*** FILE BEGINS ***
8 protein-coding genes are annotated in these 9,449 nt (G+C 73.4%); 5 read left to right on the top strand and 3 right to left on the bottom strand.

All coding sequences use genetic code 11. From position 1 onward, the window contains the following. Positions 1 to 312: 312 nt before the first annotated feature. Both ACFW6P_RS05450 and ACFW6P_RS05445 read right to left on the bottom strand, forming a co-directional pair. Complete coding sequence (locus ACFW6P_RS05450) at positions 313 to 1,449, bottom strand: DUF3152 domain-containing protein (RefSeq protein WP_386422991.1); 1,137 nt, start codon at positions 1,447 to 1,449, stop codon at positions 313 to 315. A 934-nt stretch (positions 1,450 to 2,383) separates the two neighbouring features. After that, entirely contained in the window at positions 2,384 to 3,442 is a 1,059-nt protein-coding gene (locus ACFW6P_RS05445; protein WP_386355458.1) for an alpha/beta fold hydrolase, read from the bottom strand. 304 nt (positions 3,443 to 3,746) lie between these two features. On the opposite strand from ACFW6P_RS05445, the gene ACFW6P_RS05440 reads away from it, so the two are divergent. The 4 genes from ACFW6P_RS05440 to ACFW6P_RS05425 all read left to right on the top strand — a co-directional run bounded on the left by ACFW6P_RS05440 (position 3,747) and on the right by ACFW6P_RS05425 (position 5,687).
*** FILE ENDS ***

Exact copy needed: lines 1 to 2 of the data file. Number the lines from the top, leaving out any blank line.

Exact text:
8 protein-coding genes are annotated in these 9,449 nt (G+C 73.4%); 5 read left to right on the top strand and 3 right to left on the bottom strand.

All coding sequences use genetic code 11. From position 1 onward, the window contains the following. Positions 1 to 312: 312 nt before the first annotated feature. Both ACFW6P_RS05450 and ACFW6P_RS05445 read right to left on the bottom strand, forming a co-directional pair. Complete coding sequence (locus ACFW6P_RS05450) at positions 313 to 1,449, bottom strand: DUF3152 domain-containing protein (RefSeq protein WP_386422991.1); 1,137 nt, start codon at positions 1,447 to 1,449, stop codon at positions 313 to 315. A 934-nt stretch (positions 1,450 to 2,383) separates the two neighbouring features. After that, entirely contained in the window at positions 2,384 to 3,442 is a 1,059-nt protein-coding gene (locus ACFW6P_RS05445; protein WP_386355458.1) for an alpha/beta fold hydrolase, read from the bottom strand. 304 nt (positions 3,443 to 3,746) lie between these two features. On the opposite strand from ACFW6P_RS05445, the gene ACFW6P_RS05440 reads away from it, so the two are divergent. The 4 genes from ACFW6P_RS05440 to ACFW6P_RS05425 all read left to right on the top strand — a co-directional run bounded on the left by ACFW6P_RS05440 (position 3,747) and on the right by ACFW6P_RS05425 (position 5,687).